Government seeks to ‘soften-up’ 30 ‘negative’ journalists
Handlers’, ‘coordinators’ and ‘butterers’ appointed
ISLAMABAD, July 26 2006: In a major PR exercise, the government of Shaukat Aziz has prepared a list of 33 columnists, writers and reporters in the English and Urdu print media of Pakistan and assigned its top “spin doctors” to neutralise the “negativism” of these writers by making them “soft and friendly”. Understandably, no editor or owner-editor has been so targeted, suggesting that the government thinks it best to directly deal with the troublesome writers than indirectly through their prickly bosses.
The glib new information minister, Mohammad Ali Durrani, will lead his team of spin doctors along with the affable information secretary, Shahid Rafi, to work on the targeted columnists and reporters and “soften” them up so that their criticism of the Aziz government’s policies and decisions is muted. The top Urdu columnist, Irshad Haqqani of Jang, is to be “softened” up by two top government stalwarts — Information Minister Durrani and the principal information officer (PIO) of the federal government, Ashfaq Gondal.
Mr Rafi is also tasked with buttering up Khalid Hasan, the Washington-based correspondent of Daily Times and The Friday Times. The others from Daily Times on the government’s “soft” hit list are Kamran Shafi (columnist) and Irfan Ghauri (reporter). Khaled Ahmad, the contributing editor of TFT, figures prominently in the line-up. The military’s chief media manager, Major General Shaukat Sultan, has been asked to chasten Kamla Hyat, a human rights activist and columnist of The News.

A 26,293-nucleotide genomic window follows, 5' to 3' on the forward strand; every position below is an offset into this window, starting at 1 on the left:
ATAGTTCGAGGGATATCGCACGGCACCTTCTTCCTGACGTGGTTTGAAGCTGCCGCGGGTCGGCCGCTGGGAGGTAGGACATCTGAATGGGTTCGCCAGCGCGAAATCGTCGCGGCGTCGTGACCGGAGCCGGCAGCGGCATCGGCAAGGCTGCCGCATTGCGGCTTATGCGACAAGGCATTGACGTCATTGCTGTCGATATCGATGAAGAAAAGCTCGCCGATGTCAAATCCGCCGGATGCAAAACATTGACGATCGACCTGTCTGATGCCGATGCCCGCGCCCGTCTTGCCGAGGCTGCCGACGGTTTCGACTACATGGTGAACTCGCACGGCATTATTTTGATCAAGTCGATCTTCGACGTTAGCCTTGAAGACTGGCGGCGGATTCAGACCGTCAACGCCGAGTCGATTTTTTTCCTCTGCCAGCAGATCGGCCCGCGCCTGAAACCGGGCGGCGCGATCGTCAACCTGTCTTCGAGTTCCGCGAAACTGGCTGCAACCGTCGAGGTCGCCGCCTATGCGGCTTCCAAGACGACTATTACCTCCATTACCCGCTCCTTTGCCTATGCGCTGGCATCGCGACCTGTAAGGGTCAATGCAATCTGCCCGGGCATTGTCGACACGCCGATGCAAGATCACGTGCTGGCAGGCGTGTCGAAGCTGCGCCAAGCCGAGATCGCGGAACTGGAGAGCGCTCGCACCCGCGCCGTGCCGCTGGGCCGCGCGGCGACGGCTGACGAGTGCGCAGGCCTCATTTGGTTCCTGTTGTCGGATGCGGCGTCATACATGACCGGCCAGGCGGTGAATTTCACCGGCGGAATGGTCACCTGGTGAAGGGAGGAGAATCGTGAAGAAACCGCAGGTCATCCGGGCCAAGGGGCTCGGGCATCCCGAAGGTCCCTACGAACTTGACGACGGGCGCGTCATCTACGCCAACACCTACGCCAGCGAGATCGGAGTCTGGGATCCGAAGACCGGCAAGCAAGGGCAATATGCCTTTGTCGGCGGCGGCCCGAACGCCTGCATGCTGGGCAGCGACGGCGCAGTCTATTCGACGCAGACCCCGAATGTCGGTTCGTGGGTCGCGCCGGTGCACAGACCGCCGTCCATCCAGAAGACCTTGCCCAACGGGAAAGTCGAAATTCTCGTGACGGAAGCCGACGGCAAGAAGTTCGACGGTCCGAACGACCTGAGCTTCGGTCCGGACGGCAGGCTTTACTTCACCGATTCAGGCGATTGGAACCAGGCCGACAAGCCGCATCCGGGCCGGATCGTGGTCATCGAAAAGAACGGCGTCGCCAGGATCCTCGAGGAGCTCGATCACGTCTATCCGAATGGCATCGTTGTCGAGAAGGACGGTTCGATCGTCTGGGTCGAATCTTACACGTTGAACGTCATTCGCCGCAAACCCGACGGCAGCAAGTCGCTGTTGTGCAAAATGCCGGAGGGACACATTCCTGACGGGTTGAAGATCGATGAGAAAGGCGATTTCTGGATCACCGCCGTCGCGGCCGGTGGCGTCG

The ‘secret’ list also mentions Rauf Klasra and Ansar Abbasi of The News and Mehtab Haider of The Nation, but doesn’t say who will “handle” them. Strangely enough, the names of Sherry Rehman and Farhatullah Babar of the PPPP also figure on the list of negative columnists. Who will pick up the phone in Islamabad and brave the wrath of these stalwarts is not clear.
Naturally, too, the names of Karachi’s most intransigent columnist, the veteran Ardeshir Cowasjee, and his associate Amina Jilani, are highlighted. Sources wondered who would have the guts to try and silence them, which is why no particular handler has been assigned to them. Roedad Khan, a former senior civil servant and presidential advisor, is also named for his unrelenting hostility to the Musharraf regime. Apparently, the government is again a loss to know how to deal with him.
Mr Durrani has also taken upon his robust shoulders the task of handling a number of senior Urdu columnists: Hasan Nisar, Abbas Athar (both from Daily Express), Attaur Rehman, Irfan Siddiqui and Haroon Rashid (all from Nawa-i Waqt). Senator Tariq Azeem, the PMLQ’s media manager, has been entrusted the job of buttering up Attaul Haq Qasmi (Jang) and Abdul Qadir Hassan (Daily Express). Mr Rafi will apply his charm on Dr Ajmal Niazi.
The PM’s press secretary, Javed Akhtar, has also been roped in to “coordinate” with Hamid Mir (Geo TV), Farrukh Saleem (The News/TFT), Shafqat Mahmood (The News) and Khaled Ahmed. He claims to know these gentlemen well. Respectable Karachi journalists shouldn’t be alarmed. They haven’t been left out of the loop. The former journalist turned PM advisor on media affairs, Jaffar Bilgrami, should be soon getting in touch with old hands like MB Naqvi and Ghazi Salahuddin of The News. The PIO, Mr Gondal, will have his hands full dealing with Ayaz Amir of Dawn and Farooq Qaiser and Raja Anwar of Khabrain.
Since the list and strategy is now out, thanks to Daily Times, it is likely that the government may temporarily abort this prime ministerial initiative. It is also possible that the proposed “handlers” and “butterers” may now be assigned different target groups to throw these journalists off guard. “Should anyone on this list receive an offer of a plum government job or cosy assignment or free junket, he or she should know the motive behind it and the public’s reaction to any innocent acceptance by any of them,” remarked an ever-vigilant editor.
Source: Daily Times